Thorac Cancer. 2020 Oct 28. doi: 10.1111/1759-7714.13722. Online ahead of print.
Although herpes zoster is known to occur in some patients with lung cancer, generalized (disseminated) herpes zoster is an uncommon form whereby hematogenous dissemination of the virus occurs and leads to the development of widespread cutaneous lesions. Similarly, skin is an uncommon site of metastasis in patients with lung cancer. Here, we report a clinical case of a 53-year-old male patient who developed generalized herpes zoster during chemotherapy for non-small cell lung cancer (squamous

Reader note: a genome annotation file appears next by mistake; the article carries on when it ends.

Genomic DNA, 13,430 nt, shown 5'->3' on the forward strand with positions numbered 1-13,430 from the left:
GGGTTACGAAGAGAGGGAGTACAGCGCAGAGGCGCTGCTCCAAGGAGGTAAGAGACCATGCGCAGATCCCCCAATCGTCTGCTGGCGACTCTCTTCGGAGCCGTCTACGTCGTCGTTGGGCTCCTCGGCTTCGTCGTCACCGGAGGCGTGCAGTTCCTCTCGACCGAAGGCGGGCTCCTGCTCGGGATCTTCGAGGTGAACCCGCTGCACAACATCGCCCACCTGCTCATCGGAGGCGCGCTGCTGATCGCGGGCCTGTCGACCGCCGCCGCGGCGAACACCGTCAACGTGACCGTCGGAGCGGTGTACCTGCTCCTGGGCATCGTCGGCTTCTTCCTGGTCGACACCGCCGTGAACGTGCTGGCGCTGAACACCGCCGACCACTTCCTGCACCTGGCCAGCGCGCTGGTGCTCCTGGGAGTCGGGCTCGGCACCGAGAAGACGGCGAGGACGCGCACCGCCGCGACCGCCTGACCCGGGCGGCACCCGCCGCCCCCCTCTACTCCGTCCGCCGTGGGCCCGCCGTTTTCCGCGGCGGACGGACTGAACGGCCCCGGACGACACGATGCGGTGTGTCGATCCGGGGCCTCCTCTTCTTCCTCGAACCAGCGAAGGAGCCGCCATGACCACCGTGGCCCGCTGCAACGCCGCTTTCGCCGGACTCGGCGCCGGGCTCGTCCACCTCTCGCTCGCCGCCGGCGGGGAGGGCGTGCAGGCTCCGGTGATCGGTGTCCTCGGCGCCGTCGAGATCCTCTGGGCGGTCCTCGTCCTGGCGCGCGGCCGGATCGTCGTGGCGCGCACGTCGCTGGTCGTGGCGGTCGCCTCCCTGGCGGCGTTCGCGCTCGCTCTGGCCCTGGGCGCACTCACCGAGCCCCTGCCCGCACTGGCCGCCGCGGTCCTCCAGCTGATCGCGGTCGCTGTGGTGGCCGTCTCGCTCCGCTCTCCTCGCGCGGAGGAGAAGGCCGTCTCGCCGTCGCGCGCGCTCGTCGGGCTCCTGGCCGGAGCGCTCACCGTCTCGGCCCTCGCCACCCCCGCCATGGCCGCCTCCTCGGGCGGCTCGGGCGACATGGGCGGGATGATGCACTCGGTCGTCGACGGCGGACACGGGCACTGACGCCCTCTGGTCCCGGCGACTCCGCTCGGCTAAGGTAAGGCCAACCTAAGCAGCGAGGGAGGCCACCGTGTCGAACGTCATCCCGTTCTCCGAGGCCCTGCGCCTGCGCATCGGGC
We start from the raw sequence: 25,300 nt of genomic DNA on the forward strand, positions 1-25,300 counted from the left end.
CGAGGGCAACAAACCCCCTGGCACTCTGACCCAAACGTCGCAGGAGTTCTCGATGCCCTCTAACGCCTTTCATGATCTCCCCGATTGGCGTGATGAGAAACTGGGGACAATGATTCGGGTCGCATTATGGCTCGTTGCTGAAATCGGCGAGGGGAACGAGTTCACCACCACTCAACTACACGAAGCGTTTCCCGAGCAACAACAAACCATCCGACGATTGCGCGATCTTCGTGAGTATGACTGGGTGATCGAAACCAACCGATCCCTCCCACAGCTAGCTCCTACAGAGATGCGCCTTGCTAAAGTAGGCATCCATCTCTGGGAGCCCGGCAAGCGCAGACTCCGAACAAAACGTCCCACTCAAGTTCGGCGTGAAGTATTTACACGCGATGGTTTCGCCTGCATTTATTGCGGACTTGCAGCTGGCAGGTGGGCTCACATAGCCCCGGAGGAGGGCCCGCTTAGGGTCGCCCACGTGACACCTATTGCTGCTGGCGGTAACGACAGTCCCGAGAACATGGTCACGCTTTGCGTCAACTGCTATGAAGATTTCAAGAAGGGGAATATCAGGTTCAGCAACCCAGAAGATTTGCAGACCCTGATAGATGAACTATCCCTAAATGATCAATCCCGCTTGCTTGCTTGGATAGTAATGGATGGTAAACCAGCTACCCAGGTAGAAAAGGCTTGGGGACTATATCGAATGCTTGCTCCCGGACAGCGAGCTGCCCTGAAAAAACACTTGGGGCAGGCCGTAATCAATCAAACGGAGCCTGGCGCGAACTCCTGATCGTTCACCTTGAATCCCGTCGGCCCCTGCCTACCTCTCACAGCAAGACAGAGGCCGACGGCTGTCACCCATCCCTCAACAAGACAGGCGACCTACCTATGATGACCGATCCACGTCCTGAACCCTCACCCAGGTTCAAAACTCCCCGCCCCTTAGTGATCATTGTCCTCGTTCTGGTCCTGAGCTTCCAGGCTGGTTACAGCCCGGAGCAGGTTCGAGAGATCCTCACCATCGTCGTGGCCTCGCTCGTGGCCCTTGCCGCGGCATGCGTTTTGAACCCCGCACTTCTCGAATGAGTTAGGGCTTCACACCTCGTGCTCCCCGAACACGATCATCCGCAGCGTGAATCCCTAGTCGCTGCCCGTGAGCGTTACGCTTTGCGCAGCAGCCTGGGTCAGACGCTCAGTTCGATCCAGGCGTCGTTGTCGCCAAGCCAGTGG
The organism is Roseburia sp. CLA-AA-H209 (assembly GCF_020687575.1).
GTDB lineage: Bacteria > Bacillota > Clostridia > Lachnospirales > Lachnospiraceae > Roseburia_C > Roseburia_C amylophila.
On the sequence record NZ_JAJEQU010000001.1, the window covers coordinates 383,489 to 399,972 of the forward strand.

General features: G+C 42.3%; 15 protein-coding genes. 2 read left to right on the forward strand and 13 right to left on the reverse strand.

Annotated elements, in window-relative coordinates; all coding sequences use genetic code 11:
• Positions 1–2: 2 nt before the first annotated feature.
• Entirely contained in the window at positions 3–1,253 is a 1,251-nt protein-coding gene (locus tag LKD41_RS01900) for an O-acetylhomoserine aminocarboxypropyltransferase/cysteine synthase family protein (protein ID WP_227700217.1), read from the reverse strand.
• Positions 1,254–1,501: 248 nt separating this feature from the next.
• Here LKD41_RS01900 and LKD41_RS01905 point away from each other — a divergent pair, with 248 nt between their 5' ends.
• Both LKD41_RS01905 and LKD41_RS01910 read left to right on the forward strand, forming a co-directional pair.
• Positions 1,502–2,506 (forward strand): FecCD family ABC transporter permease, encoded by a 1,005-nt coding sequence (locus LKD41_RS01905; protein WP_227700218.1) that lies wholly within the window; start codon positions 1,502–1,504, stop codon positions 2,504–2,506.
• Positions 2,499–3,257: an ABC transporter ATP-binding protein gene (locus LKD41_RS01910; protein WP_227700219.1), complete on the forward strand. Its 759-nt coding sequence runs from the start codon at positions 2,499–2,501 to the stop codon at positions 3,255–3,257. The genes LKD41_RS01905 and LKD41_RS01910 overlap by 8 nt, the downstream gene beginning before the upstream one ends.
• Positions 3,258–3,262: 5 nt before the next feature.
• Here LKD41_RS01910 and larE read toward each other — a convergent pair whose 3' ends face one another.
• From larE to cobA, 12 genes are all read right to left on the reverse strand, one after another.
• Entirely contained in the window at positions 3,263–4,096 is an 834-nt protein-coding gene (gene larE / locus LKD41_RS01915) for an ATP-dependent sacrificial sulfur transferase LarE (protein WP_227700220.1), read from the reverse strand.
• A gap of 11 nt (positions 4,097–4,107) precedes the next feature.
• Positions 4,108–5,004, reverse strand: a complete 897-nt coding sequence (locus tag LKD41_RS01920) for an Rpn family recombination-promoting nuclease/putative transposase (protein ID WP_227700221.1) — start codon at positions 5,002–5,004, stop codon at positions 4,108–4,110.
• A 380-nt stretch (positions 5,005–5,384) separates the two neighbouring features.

cell carcinoma) and subsequently developed cutaneous metastasis of lung cancer after generalized herpes zoster was cured by treatment with intravenous aciclovir. The coincidence of these two conditions, generalized herpes zoster and cutaneous metastasis, in the patient during lung cancer treatment might be associated with an impaired or dysregulated immune system partly due to repeated chemotherapy, indicating a poor prognosis. Close observation and accurate diagnosis of changes in the skin of patients with lung cancer are important when evaluating their immune status and considering their therapy and prognosis.